Image: Joy Fenner
Eric Gay  /  AP
Joy Fenner is expected to win the election at the end of October to be president of the Baptist General Convention of Texas.
updated 10/4/2007 8:50:30 PM ET 2007-10-05T00:50:30

A former Southern Baptist missionary who got her start as a church secretary is likely to become the first woman president of the Baptist General Convention of Texas.

If Joy Fenner wins the election as expected at the end of this month, it will widen the gap between the conservative Southern Baptist Convention and the moderate Baptist General Convention of Texas, which has been distancing itself from the national denomination for years.

The Southern Baptist national leadership says that women shouldn’t be pastors and that a wife should “submit herself graciously” to her husband. Southwestern Baptist Theological Seminary in Fort Worth just started a homemaking program for women to reinforce what the school president calls biblical family and gender roles.

But Baptists are fiercely independent and emphasize local control over their churches, and moderate Southern Baptists like the Texas group are more open to women’s leadership. Fenner has been endorsed by Texas Baptists Committed, an influential group that led resistance to a conservative takeover of the state convention. A rival state group, Southern Baptists of Texas Convention, was formed in 1998 and remains loyal to the SBC.

Fenner, 72, worked as a secretary in the 1950s at First Baptist Church in Marshall and spent 13 years with her husband as a missionary in Japan. She served as the state convention’s first vice president last year, putting her in position for the top job.

Her only announced opponent for the one-year presidential term is the Rev. David L. Lowrie Jr., a West Texas pastor who says the convention is headed in the wrong direction. He pledges to support Fenner if she wins.

“I think as society itself has come to represent diversity in leadership, I kind of wish the church had led the way,” Fenner said. “But maybe as it is happening in professions and businesses, that some of it is spilling into the church.”

Would not be first to lead a state convention
If she wins, Fenner won’t be the first woman in the country to lead a state Baptist convention. The Baptist General Association of Virginia has had five woman presidents, said Pam Durso, of the Baptist History and Heritage Society in Atlanta.

But female convention leadership is rare in the South. And the Texas group, with a $50 million annual budget and 2.3 million members, is the nation’s largest state Baptist convention.

David Currie, executive director of Texas Baptists Committed, doesn’t expect Fenner will face opposition based on her gender, because “hard-core fundamentalists — theologically and emotionally — have supposedly left the state convention.” Still, as of last year, only 12 of the 5,600 churches affiliated with the Texas group had women pastors or co-pastors, Durso said.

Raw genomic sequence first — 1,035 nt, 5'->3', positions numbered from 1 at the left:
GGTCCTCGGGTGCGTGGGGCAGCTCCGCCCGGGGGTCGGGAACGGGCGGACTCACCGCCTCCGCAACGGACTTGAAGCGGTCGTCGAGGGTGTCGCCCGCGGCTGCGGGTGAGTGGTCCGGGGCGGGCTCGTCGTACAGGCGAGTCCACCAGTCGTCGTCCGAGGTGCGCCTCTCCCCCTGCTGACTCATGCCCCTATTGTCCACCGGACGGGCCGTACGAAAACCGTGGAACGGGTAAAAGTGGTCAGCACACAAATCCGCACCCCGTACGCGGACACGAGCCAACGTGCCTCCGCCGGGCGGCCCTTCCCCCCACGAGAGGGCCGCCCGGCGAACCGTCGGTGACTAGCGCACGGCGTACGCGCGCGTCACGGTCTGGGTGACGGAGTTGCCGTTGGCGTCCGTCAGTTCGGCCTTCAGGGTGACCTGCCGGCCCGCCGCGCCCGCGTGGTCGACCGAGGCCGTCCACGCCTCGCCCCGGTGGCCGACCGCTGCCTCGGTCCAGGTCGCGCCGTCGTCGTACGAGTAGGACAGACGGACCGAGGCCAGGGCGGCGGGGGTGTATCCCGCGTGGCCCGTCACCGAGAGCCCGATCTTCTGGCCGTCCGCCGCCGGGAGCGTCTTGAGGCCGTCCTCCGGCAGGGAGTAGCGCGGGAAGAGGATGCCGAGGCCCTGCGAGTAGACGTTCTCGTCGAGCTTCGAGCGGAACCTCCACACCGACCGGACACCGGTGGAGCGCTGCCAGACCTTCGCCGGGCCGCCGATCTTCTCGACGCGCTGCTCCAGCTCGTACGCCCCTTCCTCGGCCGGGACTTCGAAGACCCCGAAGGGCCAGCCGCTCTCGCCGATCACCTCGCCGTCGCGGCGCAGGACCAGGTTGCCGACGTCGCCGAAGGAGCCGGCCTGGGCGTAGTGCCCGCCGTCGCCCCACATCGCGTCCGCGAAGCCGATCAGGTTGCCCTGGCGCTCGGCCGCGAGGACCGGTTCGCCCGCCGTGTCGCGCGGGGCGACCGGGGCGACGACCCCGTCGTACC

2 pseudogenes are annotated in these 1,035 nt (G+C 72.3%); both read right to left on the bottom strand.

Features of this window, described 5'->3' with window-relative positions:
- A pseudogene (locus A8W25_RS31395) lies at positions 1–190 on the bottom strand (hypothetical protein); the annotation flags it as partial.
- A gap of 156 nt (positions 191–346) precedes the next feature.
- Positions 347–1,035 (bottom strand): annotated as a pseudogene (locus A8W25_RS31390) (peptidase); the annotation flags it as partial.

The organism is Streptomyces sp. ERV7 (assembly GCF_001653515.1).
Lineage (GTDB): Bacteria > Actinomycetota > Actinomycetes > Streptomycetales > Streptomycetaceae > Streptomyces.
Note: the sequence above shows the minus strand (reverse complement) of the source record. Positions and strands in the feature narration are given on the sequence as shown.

Lowrie, pastor of First Baptist Church in Canyon, said he wasn’t running out of opposition to a woman becoming president. He said he was concerned about keeping the ties that remain between the Texas group and the national denomination.

Many Texas Baptist churches are affiliated with the moderate state convention and the national denomination. Lowrie said churches affiliated with the Texas convention gave the SBC $13.9 million in donations last year.

“I didn’t enter this race because I was concerned with us having a woman president,” he said. “I was more concerned about the direction of the convention. If she were elected, I’d be very supportive of her and the convention.”

Lowrie said staff layoffs announced Tuesday at the state convention offices could throw support to his candidacy. The Texas convention plans to cut 29 positions by the end of the month to decrease spending.

SBC has more than 16 million members
Starting in 1979, theological conservatives began to consolidate control over the 16.3 million-member Southern Baptist Convention, the largest Protestant group in the country.

Eventually, disenfranchised moderates left and formed their own national group, the Cooperative Baptist Fellowship, based in Atlanta, which affirms women in ministry. But, just like on the state level in Texas and elsewhere, many churches that belong to the Cooperative Baptist Fellowship have also kept their connection to the SBC.

The meeting where the Texas election will be held is set for Oct. 29-30 in Amarillo. In past years, the convention elected its first Latino and African-American presidents. Fenner said that if she wins it will be an acknowledgment of a long history of contributions by Baptist women.

“Women have been a part of the founding and the history of our convention, they have just not had that leadership role,” Fenner said. “The Baptist General Convention of Texas would not be where it is today without the women of our churches standing alongside our men.”

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